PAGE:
SANTA ROSA -- The Langer family of Southern California, who acquired a sparkling juice bottling plant in Healdsburg three years ago, is making a multimillion-dollar bet on Sonoma County with a more than four-fold larger bottling plant with three times as much production capacity to support its new Langers of Sonoma brand.
An affiliate of City of Industry-based Langer Juice Co. on Jan. 11 purchased a 54,500-square-foot former JSDU building at 2789 Northpoint Pkwy. in southwest Santa Rosa for $2.81 million. The total investment in the new facility, which is set to open in four months after city building permits and county health permits are secured, is around $3 million, according to Bruce Langer, vice president of marketing.
"We're trying to develop the name Langers of Sonoma, so the goal was to stay within the county," he said.
Langer Juice currently employs 15 in Healdsburg, and a number of them will be relocating to the new plant. The company is hiring to fill the first 15- to 20-person shift. Full production likely will require two more shifts, totaling 60 to 70 employees, according to Mr. Langer.
Langer Juice signed a co-packing deal with Healdsburg-based Sonoma Sparkler for a line of sparkling juices. In early 2009, Langer Juice acquired the lease for the 10,000-square-foot plant at 25 Healdsburg Ave. Los Angeles-based Reed's Inc. acquired the Sonoma Sparkler brand and relocated it to Southern California that June.
About a year ago, the Langer family launched the Langers of Sonoma brand. The company realized brand growth was limited by plant capacity.
"Once we were in Sonoma, we really liked what Sonoma meant to consumers and what Sonoma seems to be all about, which is a high-quality growing region," Mr. Langer said, noting the county name's connection to quality winegrapes and apples.
That fits with the company's goal of avoiding "empty calorie" beverages, he said.
"Everyone is interested in consuming fewer nonnutrient calories and consuming foods and beverages that have essential vitamins and minerals," Mr. Langer said. "A key part of that is to make value-added beverages taste good and be affordable."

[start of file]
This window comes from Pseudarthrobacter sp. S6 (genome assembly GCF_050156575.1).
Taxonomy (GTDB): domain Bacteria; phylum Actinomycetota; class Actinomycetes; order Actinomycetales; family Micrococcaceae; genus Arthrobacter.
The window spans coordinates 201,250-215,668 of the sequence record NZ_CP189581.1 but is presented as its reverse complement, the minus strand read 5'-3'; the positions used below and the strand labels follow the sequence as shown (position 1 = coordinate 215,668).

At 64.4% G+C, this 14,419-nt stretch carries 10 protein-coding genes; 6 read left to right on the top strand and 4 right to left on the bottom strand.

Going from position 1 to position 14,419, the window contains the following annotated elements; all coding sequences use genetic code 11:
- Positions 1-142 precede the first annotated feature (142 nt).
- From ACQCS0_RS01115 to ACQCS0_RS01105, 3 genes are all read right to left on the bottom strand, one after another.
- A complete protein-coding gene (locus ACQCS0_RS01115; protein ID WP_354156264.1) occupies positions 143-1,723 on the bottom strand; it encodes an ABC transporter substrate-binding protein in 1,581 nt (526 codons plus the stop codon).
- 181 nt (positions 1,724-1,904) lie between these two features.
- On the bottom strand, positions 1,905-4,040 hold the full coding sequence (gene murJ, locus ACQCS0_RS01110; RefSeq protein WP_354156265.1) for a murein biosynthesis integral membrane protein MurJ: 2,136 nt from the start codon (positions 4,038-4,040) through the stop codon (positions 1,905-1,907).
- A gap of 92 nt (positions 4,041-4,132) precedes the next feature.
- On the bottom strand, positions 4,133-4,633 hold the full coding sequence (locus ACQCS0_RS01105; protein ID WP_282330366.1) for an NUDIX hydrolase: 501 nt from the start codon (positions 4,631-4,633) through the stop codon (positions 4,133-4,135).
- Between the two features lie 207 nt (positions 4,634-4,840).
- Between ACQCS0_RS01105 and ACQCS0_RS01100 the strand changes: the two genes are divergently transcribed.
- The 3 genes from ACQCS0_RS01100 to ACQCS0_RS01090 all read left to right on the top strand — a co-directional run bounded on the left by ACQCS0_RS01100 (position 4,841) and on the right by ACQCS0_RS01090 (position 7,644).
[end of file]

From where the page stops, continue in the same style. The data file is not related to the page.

Langers of Sonoma is made from 100 percent and nearly so single fruits and blends such as apple cider, pomegranate, apple-pomegranate, apple-peach and apple-blueberry. No sweeteners, colors or preservatives are added.
The majority of the fruit that goes into Langers of Sonoma sparkling juices, which retail for $1 for a 10-ounce bottle and $2.99 per 750-milliliter bottle, comes from California. Langer Farms in Bakersfield presses most of the fruit bottled at the family's two plants, one in City of Industry for juices and drinks without carbonation and the other in Healdsburg for bubbly beverages. About two-thirds of the 600-acre Bakersfield property is planted with orange and pomegranate orchards, with more planting planned. Langer Juice has purchase contracts for most of the supply.
"It's a way of expanding, vertically integrating, keeping an eye on quality, being local and speeding the fruit from farm to bottle," Mr. Langer said. The family recently started Langer Plastics to make bottles.
The Langer family started Langer Juice Co. (626-336-3100, www.langers.com) in 1960. Today, the company employs 300 and sells its juices and beverages in 22 countries. Distribution for Langers of Sonoma is expanding nationwide, although it currently isn't available in Northern California stores.
Company products include large shelf-ready and frozen juices, vitamin-enhanced water, bottled teas, applesauce, pouch drinks for Disney, L&A specialty juices, Fragile Planet Organic juices, low-tartness juices for young children, low-sugar juices, Hello Kitty juices and No Worries nonalcoholic cocktail mixers.